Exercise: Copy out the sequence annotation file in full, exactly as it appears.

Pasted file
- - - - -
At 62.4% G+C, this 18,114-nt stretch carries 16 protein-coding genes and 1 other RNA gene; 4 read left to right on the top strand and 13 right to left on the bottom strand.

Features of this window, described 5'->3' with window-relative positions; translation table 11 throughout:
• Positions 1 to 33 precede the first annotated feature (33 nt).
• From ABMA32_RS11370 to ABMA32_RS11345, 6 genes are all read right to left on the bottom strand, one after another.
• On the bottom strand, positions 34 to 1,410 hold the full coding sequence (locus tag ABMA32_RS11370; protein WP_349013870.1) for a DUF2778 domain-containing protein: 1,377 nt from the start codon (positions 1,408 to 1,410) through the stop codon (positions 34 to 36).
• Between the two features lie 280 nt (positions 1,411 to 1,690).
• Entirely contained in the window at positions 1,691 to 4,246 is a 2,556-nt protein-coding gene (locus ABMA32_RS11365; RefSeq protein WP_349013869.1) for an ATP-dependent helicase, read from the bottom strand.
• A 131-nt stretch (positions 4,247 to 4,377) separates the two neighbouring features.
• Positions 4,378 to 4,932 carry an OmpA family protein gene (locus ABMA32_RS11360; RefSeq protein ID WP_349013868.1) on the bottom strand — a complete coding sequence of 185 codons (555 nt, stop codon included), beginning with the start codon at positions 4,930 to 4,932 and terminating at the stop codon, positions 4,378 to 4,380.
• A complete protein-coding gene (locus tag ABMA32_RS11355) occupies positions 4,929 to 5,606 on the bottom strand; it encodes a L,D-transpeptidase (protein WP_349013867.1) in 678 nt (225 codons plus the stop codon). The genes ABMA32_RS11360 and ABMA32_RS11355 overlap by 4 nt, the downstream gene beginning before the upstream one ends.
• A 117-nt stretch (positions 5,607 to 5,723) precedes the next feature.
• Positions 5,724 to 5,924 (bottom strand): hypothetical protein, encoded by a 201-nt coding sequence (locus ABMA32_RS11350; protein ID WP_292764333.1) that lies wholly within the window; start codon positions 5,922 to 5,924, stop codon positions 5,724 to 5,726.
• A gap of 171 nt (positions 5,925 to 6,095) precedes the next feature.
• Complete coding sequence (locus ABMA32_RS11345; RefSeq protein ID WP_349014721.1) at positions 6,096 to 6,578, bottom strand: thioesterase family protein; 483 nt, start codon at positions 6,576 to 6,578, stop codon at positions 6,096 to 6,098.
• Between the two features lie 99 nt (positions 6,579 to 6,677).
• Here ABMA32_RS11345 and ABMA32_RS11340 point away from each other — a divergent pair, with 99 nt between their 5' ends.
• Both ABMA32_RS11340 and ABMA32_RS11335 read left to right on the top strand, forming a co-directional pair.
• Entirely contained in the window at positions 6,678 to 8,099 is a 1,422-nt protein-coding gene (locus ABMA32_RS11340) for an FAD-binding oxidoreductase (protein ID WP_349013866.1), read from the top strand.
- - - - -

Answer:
At 62.4% G+C, this 18,114-nt stretch carries 16 protein-coding genes and 1 other RNA gene; 4 read left to right on the top strand and 13 right to left on the bottom strand.

Features of this window, described 5'->3' with window-relative positions; translation table 11 throughout:
• Positions 1 to 33 precede the first annotated feature (33 nt).
• From ABMA32_RS11370 to ABMA32_RS11345, 6 genes are all read right to left on the bottom strand, one after another.
• On the bottom strand, positions 34 to 1,410 hold the full coding sequence (locus tag ABMA32_RS11370; protein WP_349013870.1) for a DUF2778 domain-containing protein: 1,377 nt from the start codon (positions 1,408 to 1,410) through the stop codon (positions 34 to 36).
• Between the two features lie 280 nt (positions 1,411 to 1,690).
• Entirely contained in the window at positions 1,691 to 4,246 is a 2,556-nt protein-coding gene (locus ABMA32_RS11365; RefSeq protein WP_349013869.1) for an ATP-dependent helicase, read from the bottom strand.
• A 131-nt stretch (positions 4,247 to 4,377) separates the two neighbouring features.
• Positions 4,378 to 4,932 carry an OmpA family protein gene (locus ABMA32_RS11360; RefSeq protein ID WP_349013868.1) on the bottom strand — a complete coding sequence of 185 codons (555 nt, stop codon included), beginning with the start codon at positions 4,930 to 4,932 and terminating at the stop codon, positions 4,378 to 4,380.
• A complete protein-coding gene (locus tag ABMA32_RS11355) occupies positions 4,929 to 5,606 on the bottom strand; it encodes a L,D-transpeptidase (protein WP_349013867.1) in 678 nt (225 codons plus the stop codon). The genes ABMA32_RS11360 and ABMA32_RS11355 overlap by 4 nt, the downstream gene beginning before the upstream one ends.
• A 117-nt stretch (positions 5,607 to 5,723) precedes the next feature.
• Positions 5,724 to 5,924 (bottom strand): hypothetical protein, encoded by a 201-nt coding sequence (locus ABMA32_RS11350; protein ID WP_292764333.1) that lies wholly within the window; start codon positions 5,922 to 5,924, stop codon positions 5,724 to 5,726.
• A gap of 171 nt (positions 5,925 to 6,095) precedes the next feature.
• Complete coding sequence (locus ABMA32_RS11345; RefSeq protein ID WP_349014721.1) at positions 6,096 to 6,578, bottom strand: thioesterase family protein; 483 nt, start codon at positions 6,576 to 6,578, stop codon at positions 6,096 to 6,098.
• Between the two features lie 99 nt (positions 6,579 to 6,677).
• Here ABMA32_RS11345 and ABMA32_RS11340 point away from each other — a divergent pair, with 99 nt between their 5' ends.
• Both ABMA32_RS11340 and ABMA32_RS11335 read left to right on the top strand, forming a co-directional pair.
• Entirely contained in the window at positions 6,678 to 8,099 is a 1,422-nt protein-coding gene (locus ABMA32_RS11340) for an FAD-binding oxidoreductase (protein ID WP_349013866.1), read from the top strand.